What is the most important / valuable position on a soccer team?

Filed under: Polls, Youth Soccer Coach, Youth Soccer Coaching by: Coach Mark

Coaches around the world have many thoughts on which position is the most important and valuable to a soccer team. Even the coaches in the Coach Mark Soccer Club can’t agree. So, let’s figure it out once and for all.

Some would argue that the goalkeeper is the last line of defense, so that position is the most important. Others would say you win by scoring more goals, so your Forward or Striker is the most valuable. Yet, other coaches say the Midfielders or Wings are the players that create the scoring opportunities, and act as stoppers to keep the ball in the offensive end. So, the discussion rages on and there is no end in sight.

Here is your chance to voice your opinion. Please choose one position from the list below and tell the world which position is the most important for you!

You will be able to vote one time, for only one position. Once you vote, you will be able to see the voting results.

What is the most important position on your team?

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2009 Homeless World Cup

Filed under: Youth Soccer Coaching by: Coach Mark


You may be interested in finding out more about the 2009 Homeless World Cup to support homeless soccer players. Please visit the SoccerPro site to learn more. It’s a great cause!


Youth soccer practice drills – keep the kids happy and engaged!

Filed under: Drills, Practice plans, Youth Soccer, Youth Soccer Coaching by: Coach Mark

So, how does a youth soccer coach keep the players happy, engaged, and interested in “practicing” soccer? I think it is through the use of “games”, not “drills”. I never call them drills until the kids are at the U13 age or older. Younger players want to “play games”, not “run drills”.

If there is a competitive element to these games, that’s all the better. Many young players are already developing a competitive edge. So, use that and keep them engaged in the practice.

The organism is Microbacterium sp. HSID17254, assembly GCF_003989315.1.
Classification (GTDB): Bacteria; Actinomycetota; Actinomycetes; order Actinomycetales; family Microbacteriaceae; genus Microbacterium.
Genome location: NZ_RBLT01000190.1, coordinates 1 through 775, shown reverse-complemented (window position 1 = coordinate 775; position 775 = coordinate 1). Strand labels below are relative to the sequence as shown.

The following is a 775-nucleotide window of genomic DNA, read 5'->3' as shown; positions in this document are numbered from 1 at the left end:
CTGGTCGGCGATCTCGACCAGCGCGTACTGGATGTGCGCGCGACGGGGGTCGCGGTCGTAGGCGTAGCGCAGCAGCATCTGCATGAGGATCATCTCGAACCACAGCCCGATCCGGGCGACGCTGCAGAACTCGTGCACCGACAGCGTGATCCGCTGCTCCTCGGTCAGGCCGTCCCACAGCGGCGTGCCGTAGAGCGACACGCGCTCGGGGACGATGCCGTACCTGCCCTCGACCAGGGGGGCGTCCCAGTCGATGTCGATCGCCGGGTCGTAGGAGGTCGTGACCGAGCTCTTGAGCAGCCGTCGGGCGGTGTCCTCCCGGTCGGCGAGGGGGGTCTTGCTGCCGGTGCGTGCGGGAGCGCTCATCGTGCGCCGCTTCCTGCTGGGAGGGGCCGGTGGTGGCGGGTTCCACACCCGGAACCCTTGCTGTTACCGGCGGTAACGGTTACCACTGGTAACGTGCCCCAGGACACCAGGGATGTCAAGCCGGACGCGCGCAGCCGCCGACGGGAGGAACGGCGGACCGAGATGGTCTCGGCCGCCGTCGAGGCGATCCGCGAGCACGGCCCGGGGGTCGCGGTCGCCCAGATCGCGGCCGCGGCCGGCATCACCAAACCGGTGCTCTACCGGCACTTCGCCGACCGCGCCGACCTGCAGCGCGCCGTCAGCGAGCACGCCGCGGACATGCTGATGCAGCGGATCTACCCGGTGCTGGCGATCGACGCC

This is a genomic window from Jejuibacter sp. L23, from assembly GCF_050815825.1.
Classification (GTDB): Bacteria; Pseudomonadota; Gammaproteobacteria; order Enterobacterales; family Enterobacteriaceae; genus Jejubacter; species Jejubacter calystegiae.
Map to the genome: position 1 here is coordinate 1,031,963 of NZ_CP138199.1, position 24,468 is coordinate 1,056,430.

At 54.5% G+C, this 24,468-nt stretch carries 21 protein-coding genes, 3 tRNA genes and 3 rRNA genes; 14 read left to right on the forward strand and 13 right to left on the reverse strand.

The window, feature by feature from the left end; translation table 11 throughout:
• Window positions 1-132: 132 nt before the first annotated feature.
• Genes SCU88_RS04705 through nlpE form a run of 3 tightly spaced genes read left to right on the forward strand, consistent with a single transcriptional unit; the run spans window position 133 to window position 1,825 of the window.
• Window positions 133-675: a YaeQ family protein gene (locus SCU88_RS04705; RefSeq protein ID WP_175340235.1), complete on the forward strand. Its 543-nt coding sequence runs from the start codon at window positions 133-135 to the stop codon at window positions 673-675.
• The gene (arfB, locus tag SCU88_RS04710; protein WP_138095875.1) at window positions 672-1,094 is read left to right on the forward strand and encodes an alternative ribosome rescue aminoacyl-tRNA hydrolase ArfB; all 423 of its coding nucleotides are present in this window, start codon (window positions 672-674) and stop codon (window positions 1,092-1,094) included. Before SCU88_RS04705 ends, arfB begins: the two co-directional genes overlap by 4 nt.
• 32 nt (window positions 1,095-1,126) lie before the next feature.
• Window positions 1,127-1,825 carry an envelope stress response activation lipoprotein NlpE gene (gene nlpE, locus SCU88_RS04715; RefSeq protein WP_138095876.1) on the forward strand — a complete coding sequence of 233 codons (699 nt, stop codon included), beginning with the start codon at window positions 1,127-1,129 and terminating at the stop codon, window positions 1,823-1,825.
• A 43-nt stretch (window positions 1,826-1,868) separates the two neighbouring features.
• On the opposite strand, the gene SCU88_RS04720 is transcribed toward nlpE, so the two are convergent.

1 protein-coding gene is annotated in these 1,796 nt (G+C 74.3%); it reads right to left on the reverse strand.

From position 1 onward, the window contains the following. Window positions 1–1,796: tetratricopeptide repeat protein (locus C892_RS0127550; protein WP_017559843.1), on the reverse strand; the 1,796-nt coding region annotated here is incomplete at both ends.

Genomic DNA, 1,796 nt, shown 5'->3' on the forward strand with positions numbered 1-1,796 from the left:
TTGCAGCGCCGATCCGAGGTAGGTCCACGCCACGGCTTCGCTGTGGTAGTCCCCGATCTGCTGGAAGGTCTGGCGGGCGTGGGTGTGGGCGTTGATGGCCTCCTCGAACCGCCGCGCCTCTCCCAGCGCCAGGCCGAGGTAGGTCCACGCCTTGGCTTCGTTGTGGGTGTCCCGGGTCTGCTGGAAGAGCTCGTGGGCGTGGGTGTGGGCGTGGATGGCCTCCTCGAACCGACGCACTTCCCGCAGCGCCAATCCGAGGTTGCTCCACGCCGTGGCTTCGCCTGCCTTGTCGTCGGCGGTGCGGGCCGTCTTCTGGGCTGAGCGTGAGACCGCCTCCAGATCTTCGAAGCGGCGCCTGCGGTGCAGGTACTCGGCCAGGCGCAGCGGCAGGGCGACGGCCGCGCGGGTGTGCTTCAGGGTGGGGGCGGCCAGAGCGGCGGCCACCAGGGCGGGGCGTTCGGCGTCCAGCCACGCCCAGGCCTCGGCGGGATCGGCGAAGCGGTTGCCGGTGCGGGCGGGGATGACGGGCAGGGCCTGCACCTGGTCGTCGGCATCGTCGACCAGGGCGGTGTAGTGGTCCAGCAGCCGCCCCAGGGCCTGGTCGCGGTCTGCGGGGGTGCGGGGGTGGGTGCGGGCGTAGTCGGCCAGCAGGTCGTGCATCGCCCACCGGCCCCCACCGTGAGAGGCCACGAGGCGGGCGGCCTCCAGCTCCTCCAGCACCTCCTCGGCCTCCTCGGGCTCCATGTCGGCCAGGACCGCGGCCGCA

One of the oldest, but still tried and true practice “games” is Sharks and Minnows. It goes by many other names, but the concept remains sound. My absolute favorite practice game for the younger ages (and some later ages) is “Sharks and Minnows” – watch this video –

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That video does a great job of explaining it. This game is called by many other names, but the concept is the same.  Keep the rules simpler than those described in the video for 9 year olds and younger. Start with one or two sharks. As he/she kicks the other player’s balls out of the circle or square (you can build one with cones or use the center circle like the video), each of those players then become sharks until only one or two minnows are left. That’s it, keep it simple.

This “game” teaches them 1) ball handling skills, 2) defensive positioning, 3) shielding the ball, 4) short burst movements and 5) lower body control. It’s a perfect “fun” game in a lot of ways, that teaches excellent ball handling and other useful skills without the players even knowing that they are learning something. It all appears just “fun” to them. And they learn some great techniques at the same time!

To your soccer success,

Coach Mark